The Revenge-Shopping Pandemic Is Here
And it's wreaking havoc on relationships everywhere.
A friend recently sent me a photo of her shiny, new Chanel handbag. The price tag: $5,000. Like any good friend, I was pumped for her. But as a mental health expert, that quickly turned to concern. "Look at my revenge purchase! Here's how I'm getting back at Paul" she texted (though I've changed his name here). Her behavior is something psychologists like me call "revenge shopping" or "revenge spending".
If you search for #revengeshopping on Instagram, you'll see hundreds of photos of people flaunting fancy clothes, high-end electronics, designer handbags, and shoes. But these aren't just any splurge: As the pandemic winds down, many people are 'revenge shopping' as a pick-me-up to celebrate their vaxxed status or a reward for the long, hard year they've endured. For others, though, it is a passive-aggressive expression of anger, sadness, or frustration against a partner. So, while 'revenge shopping' sounds fun and feisty — like the infamous 'revenge dress' — it's more in line with the 'revenge body': aka problematic behavior that's ultimately only hurting yourself (and in this case someone you care about too).
"After fighting with my husband, I spent hundreds of dollars on redecorating the house, even though we couldn't afford it," says Amanda Webster, 36, health coach and mental health YouTuber. After another pandemic-induced blowout, Webster purchased new clothes and bought a fancy dinner with her husband's debit card. "I was shopping to make myself feel better," she admits. "And as a way to get back at my partner."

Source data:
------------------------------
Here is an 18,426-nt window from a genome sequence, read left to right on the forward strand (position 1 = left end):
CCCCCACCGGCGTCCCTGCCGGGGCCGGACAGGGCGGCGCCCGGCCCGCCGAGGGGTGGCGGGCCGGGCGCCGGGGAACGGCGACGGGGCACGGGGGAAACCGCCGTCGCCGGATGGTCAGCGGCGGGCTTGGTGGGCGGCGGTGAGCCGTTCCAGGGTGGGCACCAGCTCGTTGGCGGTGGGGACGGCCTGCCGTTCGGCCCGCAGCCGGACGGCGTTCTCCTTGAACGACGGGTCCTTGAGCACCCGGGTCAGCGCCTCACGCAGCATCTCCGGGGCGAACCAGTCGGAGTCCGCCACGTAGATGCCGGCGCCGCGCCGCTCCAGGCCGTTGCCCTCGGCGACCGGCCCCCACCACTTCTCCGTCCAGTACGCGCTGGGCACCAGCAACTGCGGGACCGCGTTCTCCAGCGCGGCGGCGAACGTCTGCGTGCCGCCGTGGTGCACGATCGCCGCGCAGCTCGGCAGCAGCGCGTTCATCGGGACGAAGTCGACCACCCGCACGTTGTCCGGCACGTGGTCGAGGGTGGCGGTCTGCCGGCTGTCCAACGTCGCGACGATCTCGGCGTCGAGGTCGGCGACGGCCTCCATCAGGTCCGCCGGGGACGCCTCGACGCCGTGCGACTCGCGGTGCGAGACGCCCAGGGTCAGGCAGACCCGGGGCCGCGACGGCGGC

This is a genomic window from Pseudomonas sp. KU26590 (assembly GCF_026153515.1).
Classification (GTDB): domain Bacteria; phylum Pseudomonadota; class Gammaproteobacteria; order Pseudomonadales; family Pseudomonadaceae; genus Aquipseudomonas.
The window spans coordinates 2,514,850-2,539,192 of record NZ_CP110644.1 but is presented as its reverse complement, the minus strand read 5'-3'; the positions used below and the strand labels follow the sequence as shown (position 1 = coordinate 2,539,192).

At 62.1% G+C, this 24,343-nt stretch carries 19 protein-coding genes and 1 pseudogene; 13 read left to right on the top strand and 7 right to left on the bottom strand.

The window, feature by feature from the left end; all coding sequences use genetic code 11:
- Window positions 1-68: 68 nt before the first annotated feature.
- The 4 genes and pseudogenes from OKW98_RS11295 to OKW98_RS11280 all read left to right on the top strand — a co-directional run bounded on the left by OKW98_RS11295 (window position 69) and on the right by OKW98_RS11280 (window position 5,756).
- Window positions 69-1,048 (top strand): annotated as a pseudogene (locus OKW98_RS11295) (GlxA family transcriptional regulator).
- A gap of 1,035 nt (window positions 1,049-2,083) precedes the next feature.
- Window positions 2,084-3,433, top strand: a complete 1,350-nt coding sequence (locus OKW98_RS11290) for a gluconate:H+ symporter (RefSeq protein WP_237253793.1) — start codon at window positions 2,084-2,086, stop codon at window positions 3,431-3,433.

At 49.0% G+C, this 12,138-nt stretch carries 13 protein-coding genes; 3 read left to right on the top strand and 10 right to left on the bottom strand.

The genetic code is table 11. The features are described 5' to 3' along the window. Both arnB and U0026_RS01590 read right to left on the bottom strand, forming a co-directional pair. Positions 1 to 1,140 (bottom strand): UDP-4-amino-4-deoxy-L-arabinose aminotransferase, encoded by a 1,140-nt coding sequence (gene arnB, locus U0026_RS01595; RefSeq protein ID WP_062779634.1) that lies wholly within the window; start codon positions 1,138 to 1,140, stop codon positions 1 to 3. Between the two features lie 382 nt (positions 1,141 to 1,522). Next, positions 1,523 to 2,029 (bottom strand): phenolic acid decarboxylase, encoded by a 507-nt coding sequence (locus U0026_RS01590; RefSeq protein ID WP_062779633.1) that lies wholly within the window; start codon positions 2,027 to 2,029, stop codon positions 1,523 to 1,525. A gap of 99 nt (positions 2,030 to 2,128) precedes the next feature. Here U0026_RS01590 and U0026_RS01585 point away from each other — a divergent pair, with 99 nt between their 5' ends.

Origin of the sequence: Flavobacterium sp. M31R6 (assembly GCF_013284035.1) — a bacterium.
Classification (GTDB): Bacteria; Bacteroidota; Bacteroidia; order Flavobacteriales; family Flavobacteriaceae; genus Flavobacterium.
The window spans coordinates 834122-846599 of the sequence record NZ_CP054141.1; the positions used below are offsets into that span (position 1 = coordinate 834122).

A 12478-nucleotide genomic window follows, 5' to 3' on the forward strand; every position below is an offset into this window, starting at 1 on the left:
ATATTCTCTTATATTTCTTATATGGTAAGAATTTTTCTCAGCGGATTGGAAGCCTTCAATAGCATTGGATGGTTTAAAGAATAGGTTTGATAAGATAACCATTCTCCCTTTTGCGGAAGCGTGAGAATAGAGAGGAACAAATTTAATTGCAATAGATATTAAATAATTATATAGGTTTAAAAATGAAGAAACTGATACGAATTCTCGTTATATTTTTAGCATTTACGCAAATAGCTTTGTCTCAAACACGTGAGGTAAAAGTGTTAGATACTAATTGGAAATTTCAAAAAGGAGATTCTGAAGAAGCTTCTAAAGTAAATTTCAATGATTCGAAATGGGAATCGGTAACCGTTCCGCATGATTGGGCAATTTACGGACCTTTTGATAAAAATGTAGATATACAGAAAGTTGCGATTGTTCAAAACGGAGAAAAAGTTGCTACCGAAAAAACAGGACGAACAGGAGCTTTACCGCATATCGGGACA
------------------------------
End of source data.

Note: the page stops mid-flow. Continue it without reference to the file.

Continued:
When shopping is done in secret, it's called "financial infidelity," and research suggests approximately 41% of Americans conceal their spending habits from their partners. Financial infidelity often manifests as "revenge spending," which happens when you make a hasty, secretive purchase after a quarrel with your partner. Similar to emotional eating or drinking, it's often a misguided attempt to avoid conflict, escape reality, and numb pain. And even though buying a fancy handbag or shopping on Instagram might feel good in the moment, shopping to avoid thorny relationship woes tends to make problems worse in the long run.
Megan McCoy, Ph.D., a certified financial therapist and professor at Kansas State University tells InStyle she's seen an uptick in revenge spending during the pandemic. "COVID has not been great for couples, and some people buy things to cope with their brewing frustration," she explains.
The financial therapist tells InStyle that revenge spenders may secretly spend their own money, dip into joint funds, or use their partner's credit card. But the amount or source of the money isn't really the issue but rather the dishonesty, which can rattle trust and wreak havoc on a relationship. Unsurprisingly, "the behavior is often a sign of an unaddressed relationship concern," McCoy explains. Revenge spenders may shop because they have trouble speaking up for themselves or because it's too hard to confront painful emotions. In some cases, "revenge spending may also be a way to punish your partner," says Fran Walfish, Psy.D., a family and relationship psychotherapist in Beverly Hills.
Shopping out of spite isn't a new issue for Webster, but her spending really ramped up during quarantine when arguments with her husband crescendoed. "After a fight, I tend to see the world in black-and-white. Everything seems awful," she shares. Revenge spending becomes an underhanded way to express resentment, "It's my way of telling my partner, 'I bought this because you didn't support me.'"